Who Should Lead our Brexit Negotiations?

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Conservative blogger Robert Barnes writes an exclusive article for Get Britain Out:

This Thursday, the public goes to the polls in the most important General Election in over 40 years. A key question many voters will be asking themselves will be “Which Leader do we trust to deliver the best deal for Brexit?”

The Brexit negotiations begin only 11 days after the General Election.

The Liberal Democrats have all but ruled themselves out by saying they would offer the British people a second referendum on the final deal. This is an insult to the Great British Public who voted to Leave the EU last June.

Tim Farron confirmed his unsuitability to lead his party with his car crash interview with Andrew Neil last week.

Added to this is the fact that the 48% who voted to Remain has now dwindled to around 22%. A recent opinion poll showed that many of those who voted Remain now want the Government to get on with the job of negotiating our exit from the EU.

If the majority of the public can see that, why can’t Tim Farron and the Liberal Democrats?

UKIP might still be a tempting offer for some, but many former UKIP voters have now indicated they will vote Conservative in this election. Even former leader, Nigel Farage, has recommended voters support Theresa May, to get the best possible Brexit deal.

The current leader, Paul Nuttall, does not have the same charisma as Nigel Farage and UKIP’s claim to be the “Guard Dogs of Brexit” is largely toothless.

In many voters’ minds UKIP’s work is now done.

Labour, led by Jeremy Corbyn, cannot be trusted to lead our negotiations either.

If the result of the General Election produces a hung Parliament (when no single political party (or bloc of allied parties) has an absolute majority of seats in parliament), Jeremy Corbyn would be reliant on the SNP, the Liberal Democrats and possibly Plaid Cymru to form a new Government.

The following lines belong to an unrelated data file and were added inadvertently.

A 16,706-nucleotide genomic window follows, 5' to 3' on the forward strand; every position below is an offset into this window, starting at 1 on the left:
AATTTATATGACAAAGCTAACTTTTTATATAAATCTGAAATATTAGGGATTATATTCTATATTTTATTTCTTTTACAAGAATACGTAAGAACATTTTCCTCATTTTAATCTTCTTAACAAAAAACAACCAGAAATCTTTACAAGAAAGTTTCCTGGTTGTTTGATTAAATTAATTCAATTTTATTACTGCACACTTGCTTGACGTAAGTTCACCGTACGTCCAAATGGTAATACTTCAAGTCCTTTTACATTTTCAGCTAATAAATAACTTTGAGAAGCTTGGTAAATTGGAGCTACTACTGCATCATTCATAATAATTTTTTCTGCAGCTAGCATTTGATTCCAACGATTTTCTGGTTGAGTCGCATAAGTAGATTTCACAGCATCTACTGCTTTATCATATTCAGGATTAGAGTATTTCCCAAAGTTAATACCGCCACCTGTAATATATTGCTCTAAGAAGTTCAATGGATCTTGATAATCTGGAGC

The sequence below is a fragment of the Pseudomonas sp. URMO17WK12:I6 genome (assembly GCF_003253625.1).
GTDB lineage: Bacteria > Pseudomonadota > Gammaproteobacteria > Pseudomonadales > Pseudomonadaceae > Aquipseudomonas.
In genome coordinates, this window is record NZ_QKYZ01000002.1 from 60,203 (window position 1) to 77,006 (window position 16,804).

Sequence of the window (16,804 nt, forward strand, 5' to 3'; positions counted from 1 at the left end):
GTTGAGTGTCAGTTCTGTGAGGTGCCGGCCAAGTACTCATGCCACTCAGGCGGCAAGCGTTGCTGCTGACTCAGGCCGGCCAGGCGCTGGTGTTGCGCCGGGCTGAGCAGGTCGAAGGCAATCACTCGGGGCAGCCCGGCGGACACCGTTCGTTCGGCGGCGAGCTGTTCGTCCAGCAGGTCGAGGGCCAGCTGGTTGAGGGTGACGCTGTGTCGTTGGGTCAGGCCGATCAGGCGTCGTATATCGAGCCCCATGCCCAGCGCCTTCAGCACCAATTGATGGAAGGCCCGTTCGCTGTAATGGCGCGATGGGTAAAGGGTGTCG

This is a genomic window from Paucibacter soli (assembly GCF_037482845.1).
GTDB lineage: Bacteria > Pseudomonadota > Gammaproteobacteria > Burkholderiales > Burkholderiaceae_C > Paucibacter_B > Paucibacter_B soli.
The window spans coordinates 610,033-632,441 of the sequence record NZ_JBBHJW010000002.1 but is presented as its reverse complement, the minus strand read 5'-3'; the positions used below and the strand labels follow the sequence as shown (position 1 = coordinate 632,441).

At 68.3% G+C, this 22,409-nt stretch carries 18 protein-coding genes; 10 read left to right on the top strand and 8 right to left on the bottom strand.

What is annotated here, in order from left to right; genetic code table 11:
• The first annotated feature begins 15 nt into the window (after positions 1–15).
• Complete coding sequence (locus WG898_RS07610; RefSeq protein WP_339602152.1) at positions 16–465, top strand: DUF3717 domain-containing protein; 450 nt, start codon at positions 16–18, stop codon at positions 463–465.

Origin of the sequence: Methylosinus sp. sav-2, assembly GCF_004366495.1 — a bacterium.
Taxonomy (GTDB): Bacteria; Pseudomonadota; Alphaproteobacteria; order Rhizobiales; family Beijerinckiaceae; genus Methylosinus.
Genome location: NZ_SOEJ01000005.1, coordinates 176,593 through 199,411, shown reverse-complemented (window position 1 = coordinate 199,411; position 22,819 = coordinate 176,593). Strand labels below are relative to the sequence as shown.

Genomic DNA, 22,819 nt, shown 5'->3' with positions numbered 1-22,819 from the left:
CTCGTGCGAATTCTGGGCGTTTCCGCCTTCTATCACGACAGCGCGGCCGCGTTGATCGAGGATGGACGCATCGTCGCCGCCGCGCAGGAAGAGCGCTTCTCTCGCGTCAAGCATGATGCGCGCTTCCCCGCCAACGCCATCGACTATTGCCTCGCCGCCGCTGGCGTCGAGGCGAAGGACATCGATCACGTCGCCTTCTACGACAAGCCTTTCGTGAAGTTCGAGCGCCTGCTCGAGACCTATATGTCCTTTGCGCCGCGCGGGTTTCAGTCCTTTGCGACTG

Nicola Sturgeon has already indicated she would be willing to speak with Labour about a deal on an “issue by issue” basis in an effort to lock the Conservatives out.

But the price extracted would be high. Both Sturgeon and Tim Farron want to keep us in the EU. At a time when the British Prime Minister’s focus should be on the Brexit negotiations, there would be a real concern that Sturgeon would extract a second Independence Referendum as the price for her propping up a Corbyn Government.

Farron would insist on a second referendum on the final Brexit deal. The SNP are only interested in what they believe is best for Scotland. Both would want to stay in the Single Market, despite all the ramifications about accepting freedom of movement. Plaid Cymru want to stay in the EU as well.

Corbyn’s hands would be tied even before he entered negotiations with the other 27 Member States. He would be a political emperor, wearing a negotiating cloak stitched together by the SNP, Liberal Democrats and possibly Plaid Cymru.

In reality, he would be politically naked. The EU’s chief political negotiator, Michel Barnier, would be aware of this and would offer the worst terms available.

Corbyn would be in no position to negotiate a decent settlement because of the political debt he owed back home. It would leave him weak and exposed on all flanks, and would be a catastrophic coalition which would be the worst of all worlds.

This leaves the Conservative Party led by Prime Minister, Theresa May.

May has pledged to leave the Single Market, the Customs Union and the European Court of Justice.

Whilst to some she is still seen as a Remainer, she is also seen by the wider electorate as the only hope in delivering the Brexit deal many Britons want.

She is also aware of the expectations of the public regarding Brexit and would be prepared to walk away if it was not possible to negotiate an acceptable deal – as she has said “No deal is better than a bad deal”.

When you go into the polling booths this week, ask yourselves this question. Do I want Theresa May or Jeremy Corbyn (propped up by the SNP, the Liberal Democrats and Plaid Cymru) leading our Brexit negotiations?

There is really only one choice in this General Election. This is to vote to save Brexit.

Vote for the Leader and the Party who is in the best position to deliver us the Brexit deal we all want.

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